Distributions from nondeductible IRAs

Did you make non-deductible contributions to an IRA and now you are taking distributions from ? Good news if so. The distribution isn’t all taxable; just the amount in excess of your basis is taxable income, says Anspach. The bad news? Your Form 1099-R isn’t going to tell you what portion of that distribution isn’t taxable and if you report the gross distribution, you’ll likely be paying more tax than the law demands.

How might you know the amount that’s in excess of your basis? Well, with hope you filed Form 8606 with the IRS and stored a copy of that form in an easy-to-locate place. Form 8606 keeps track of your basis in a nondeductible .

The potential for a similar mistake arises when doing a Roth conversion when you own traditional IRAs and nondeductible IRAs. Part of the taxable amount is basis from the nondeductible and not taxable.

To determine how much is taxable you’ll have to become familiar with the aggregation rule. Under that rule, the taxable amount is pro-rated: it’s based the basis of the deductible and any other balances. Read Using Nondeductible IRA Contributions to Get Money into a Roth IRA.

Did you take a coronavirus related distribution?

Under the CARES Act, qualified individuals could take up to $100,000 of coronavirus-related distributions from eligible retirement plans (certain employer retirement plans, such as section 401(k) and 403(b) plans, and IRAs) and receive and receive favorable tax treatment.

Now you get to repay part or all the coronavirus-related distribution to an eligible retirement plan, if you complete the repayment within three years after the date that the distribution was received, according to the IRS.

As for paying taxes, you get to include the amount in income ratably over three years, starting with 2020 or include the entire amount in income for 2020. And if you repay a coronavirus-related distribution, the IRS says the distribution will be treated as though it were repaid in a direct trustee-to-trustee transfer so that you do not owe federal income tax on the distribution.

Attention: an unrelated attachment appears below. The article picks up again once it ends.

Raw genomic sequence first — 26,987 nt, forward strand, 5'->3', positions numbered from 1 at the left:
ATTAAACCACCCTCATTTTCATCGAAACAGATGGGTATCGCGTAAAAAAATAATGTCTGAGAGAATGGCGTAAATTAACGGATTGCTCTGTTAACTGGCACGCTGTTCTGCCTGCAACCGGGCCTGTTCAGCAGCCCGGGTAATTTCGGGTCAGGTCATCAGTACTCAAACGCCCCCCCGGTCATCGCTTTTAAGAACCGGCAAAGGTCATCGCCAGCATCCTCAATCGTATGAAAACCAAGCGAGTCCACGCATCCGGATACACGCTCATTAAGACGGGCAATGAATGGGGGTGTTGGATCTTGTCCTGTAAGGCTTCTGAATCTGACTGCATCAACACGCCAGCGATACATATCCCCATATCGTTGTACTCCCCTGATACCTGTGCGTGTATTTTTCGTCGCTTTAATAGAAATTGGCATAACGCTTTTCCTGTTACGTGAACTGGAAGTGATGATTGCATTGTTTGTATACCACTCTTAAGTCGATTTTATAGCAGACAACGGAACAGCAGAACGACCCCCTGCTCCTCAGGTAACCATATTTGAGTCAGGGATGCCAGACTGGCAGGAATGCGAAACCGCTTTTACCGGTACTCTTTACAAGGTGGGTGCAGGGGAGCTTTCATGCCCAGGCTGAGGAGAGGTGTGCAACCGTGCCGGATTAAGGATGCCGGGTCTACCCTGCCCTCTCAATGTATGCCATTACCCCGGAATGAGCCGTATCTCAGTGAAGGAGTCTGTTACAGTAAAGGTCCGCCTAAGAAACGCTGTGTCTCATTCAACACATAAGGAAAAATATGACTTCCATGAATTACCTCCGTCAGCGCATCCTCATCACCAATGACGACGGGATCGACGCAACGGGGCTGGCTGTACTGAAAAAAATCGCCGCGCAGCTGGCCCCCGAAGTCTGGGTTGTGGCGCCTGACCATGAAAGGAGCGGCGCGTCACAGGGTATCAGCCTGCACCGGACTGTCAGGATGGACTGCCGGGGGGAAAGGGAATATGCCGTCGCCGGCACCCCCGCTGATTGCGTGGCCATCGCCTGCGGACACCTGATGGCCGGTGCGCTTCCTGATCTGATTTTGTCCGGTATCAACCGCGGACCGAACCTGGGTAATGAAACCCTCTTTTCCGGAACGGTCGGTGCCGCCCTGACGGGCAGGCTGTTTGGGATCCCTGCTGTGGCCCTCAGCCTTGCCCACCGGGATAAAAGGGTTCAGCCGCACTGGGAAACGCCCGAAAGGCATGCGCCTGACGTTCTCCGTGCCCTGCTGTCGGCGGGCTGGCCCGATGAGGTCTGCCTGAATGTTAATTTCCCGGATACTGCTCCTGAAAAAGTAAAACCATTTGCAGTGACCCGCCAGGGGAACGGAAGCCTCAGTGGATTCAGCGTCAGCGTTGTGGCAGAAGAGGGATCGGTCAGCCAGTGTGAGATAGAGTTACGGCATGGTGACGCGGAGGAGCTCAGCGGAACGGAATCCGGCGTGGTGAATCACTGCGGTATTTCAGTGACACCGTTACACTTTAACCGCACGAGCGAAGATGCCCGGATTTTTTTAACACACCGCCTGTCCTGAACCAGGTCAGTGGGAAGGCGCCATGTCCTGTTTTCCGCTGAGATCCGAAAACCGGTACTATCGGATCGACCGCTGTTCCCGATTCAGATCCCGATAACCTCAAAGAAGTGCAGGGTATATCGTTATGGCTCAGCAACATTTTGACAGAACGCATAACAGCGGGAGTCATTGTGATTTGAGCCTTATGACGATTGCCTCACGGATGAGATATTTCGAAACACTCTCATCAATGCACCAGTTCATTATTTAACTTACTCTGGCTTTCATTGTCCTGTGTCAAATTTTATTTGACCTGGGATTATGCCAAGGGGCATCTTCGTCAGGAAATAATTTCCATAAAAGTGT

RMDs waived in 2020

The CARES Act waived required minimum distributions for 2020. But if you took an RMD in 2020 from certain retirement accounts you had the opportunity, up until Aug. 31, to roll those funds back into a retirement account.

And if you took an RMD in 2020 you’re going to get a Form 1099-R. If you didn’t roll the funds back, you’ll likely have to pay taxes on the taxable amount.

But if you did roll the funds back, you won’t owe taxes on the taxable amount. To make sure you don’t get taxed on the RMD that you rolled back into a retirement account, you’d enter the taxable amount 4a of your 1040 ( distributions) and 0 4b (the taxable amount).

“So, it’s up to you to make sure that you report it correctly on your tax return so that you don't pay tax on it because it wasn't supposed to be taxed,” said Anspach.

Of note, Anspach said you will receive in the spring Form 5498: IRA Contributions Information, which reports your contributions to the IRS. In essence, this form “will show that that money was put back,’ she said.

Hire a tax professional

If you're not sure what you're doing, Anspach said it always pays to use a tax professional. But even if you’re using a tax professional you can’t be a passive observer of the process. You’ll have to interpret your Form 1099s for the tax professional.

“You are still going to have to be the responsible party and let them know” that you took a QCD or that you put back your RMD. “You still have to partake in the tax planning and, and all of those decisions, even if you are using a professional.”

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Thursday <> Jan. 21, 2021 <> 7 p.m. - 8:30 p.m. EST

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Topics to be covered: